Climate Change in the Classroom: Are We Doing Enough?

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Posted by: Aishwarya Bhatia
Category: Clean Energy and Climate Change
Climate Change in the Classroom: Are We Doing Enough?

We’ve been studying climate change in the form of global warming since the age of 6/7. Almost all of us were made aware of the increasing concentrations of greenhouse gases that, when trapped within the atmosphere, cause an increase in the earth’s temperature.

But despite the technical knowledge given to us in textbooks, most aren’t aware of climate change in its realest form. Greta Thunberg, a Swedish activist, is known by all for inducing a fierce global movement concerning global warming. Her understanding of climate change also began with basic principles such as the greenhouse effect and growing CO2 emissions. But it was only when she read up on it more that she found the dissonance between reality and what was being taught. In an interview, she asserts, “…it didn’t seem real that they’d explain [climate change] as a very big problem—but it wasn’t treated like one.”

Furthermore, a survey conducted in 2023 with a sample of 1,000 people in eight countries (Brazil, China, France, Germany, India, Italy, the UK and the US) revealed that 48.2% of respondents had low climate literacy. That’s almost half the sample that’s unaware of one of the most life-threatening crises on Earth.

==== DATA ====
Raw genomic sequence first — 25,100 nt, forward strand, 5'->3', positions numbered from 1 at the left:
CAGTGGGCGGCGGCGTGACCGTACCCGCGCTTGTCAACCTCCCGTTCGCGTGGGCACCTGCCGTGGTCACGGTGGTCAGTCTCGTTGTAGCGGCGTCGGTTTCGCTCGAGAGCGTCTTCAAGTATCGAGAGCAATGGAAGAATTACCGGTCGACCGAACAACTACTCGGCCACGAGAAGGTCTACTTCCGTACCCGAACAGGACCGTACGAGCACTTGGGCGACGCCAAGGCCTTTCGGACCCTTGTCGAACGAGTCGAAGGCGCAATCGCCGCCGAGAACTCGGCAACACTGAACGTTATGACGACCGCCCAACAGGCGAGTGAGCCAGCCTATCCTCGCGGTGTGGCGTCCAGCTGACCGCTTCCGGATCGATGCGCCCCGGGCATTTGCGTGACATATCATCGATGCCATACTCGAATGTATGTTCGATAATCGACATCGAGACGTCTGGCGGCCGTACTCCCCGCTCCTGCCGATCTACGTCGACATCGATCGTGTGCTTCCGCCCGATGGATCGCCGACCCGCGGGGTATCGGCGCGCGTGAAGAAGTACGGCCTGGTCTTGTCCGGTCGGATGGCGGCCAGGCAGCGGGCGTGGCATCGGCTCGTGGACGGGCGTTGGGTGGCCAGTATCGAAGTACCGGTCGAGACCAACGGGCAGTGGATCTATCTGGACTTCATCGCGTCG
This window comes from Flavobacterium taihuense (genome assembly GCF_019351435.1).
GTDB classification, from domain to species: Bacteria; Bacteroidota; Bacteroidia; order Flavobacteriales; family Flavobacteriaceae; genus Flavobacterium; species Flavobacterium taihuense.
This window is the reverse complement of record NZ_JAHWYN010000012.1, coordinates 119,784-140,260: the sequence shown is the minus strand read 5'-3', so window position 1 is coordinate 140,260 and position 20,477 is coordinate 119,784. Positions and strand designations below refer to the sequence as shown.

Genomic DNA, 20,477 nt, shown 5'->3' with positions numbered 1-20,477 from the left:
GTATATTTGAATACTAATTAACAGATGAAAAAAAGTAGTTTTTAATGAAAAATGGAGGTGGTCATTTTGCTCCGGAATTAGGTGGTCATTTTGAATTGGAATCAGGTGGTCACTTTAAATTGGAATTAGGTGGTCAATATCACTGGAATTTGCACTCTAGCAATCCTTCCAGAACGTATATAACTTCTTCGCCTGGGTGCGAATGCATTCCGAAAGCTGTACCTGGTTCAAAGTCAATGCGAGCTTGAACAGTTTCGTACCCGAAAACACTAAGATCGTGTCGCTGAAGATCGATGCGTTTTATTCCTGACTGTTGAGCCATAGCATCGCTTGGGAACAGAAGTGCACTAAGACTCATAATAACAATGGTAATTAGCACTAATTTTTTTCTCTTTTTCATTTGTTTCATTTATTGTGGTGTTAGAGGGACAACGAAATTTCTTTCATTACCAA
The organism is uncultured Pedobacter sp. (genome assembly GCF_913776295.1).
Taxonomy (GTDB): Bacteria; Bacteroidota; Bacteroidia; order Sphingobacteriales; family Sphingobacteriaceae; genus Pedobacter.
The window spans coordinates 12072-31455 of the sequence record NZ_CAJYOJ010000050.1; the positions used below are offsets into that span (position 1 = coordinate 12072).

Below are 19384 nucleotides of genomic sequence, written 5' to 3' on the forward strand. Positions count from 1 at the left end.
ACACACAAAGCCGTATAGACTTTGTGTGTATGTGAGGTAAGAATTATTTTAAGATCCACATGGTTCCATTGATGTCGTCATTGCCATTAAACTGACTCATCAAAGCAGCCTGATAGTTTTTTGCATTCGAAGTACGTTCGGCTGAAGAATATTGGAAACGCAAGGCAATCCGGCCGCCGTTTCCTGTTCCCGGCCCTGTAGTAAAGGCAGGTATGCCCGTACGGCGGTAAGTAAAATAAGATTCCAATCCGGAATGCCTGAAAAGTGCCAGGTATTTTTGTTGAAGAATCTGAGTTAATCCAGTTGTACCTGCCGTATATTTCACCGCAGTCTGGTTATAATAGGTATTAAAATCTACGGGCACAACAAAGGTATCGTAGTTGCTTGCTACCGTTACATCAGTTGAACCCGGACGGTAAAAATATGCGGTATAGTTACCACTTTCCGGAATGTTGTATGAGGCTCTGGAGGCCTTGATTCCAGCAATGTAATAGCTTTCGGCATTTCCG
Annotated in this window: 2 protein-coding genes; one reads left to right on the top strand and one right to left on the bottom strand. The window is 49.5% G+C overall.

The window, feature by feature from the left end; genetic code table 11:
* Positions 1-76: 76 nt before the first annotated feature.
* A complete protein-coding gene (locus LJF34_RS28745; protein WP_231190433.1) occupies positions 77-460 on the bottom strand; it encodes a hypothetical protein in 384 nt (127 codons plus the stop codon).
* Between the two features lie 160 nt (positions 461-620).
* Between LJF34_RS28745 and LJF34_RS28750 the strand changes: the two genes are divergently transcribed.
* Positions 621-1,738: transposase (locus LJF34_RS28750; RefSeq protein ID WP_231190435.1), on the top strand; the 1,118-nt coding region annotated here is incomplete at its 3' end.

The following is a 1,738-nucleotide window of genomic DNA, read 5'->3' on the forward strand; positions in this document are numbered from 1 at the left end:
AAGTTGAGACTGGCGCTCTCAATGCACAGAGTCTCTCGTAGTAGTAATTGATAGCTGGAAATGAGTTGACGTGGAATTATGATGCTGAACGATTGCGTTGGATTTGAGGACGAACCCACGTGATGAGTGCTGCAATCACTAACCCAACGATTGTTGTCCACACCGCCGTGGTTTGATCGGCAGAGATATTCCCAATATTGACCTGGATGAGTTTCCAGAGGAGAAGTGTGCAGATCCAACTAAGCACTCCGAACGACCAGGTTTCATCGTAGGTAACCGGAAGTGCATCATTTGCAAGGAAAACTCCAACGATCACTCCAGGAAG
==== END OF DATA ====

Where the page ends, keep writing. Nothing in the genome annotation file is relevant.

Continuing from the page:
Functional literacy vs climate literacy

According to UNESCO, being able to read, write, and calculate to participate in activities forms functional aspects of literacy. However, with these drastically changing realities, new literacies are emerging, one of which is climate literacy.

Defined as the understanding of the climate’s influence on you and society and your influence on climate, climate literacy is central to a low-carbon economy and future. However, debates about the level of knowledge for different ages of pupils have overshadowed the larger awareness discourse. And such debates are not entirely unwarranted.

Climate anxiety and climate fatigue cause feelings of fear and hopelessness

A 2023 climate literacy survey revealed that while climate literacy is low, climate anxiety is high, with 76.8% of all respondents concerned or alarmed about climate change and its consequences.

On the other hand, due to the topic’s omnipresence, the study suggests that overreporting climate may have led to overstimulation, causing indifference or ignorance and reducing real engagement with the issue.

In fact, 35% of respondents were convinced that nature and humans can adapt to higher temperatures without major consequences. The constant rise of geopolitical developments and risks only adds to the aggravation further.

Studies have also analyzed the effects of climate change on the mental health and emotional well-being of individuals. Responding to such a massive crisis invokes feelings of fear and stress, making engagement with the topic highly emotional.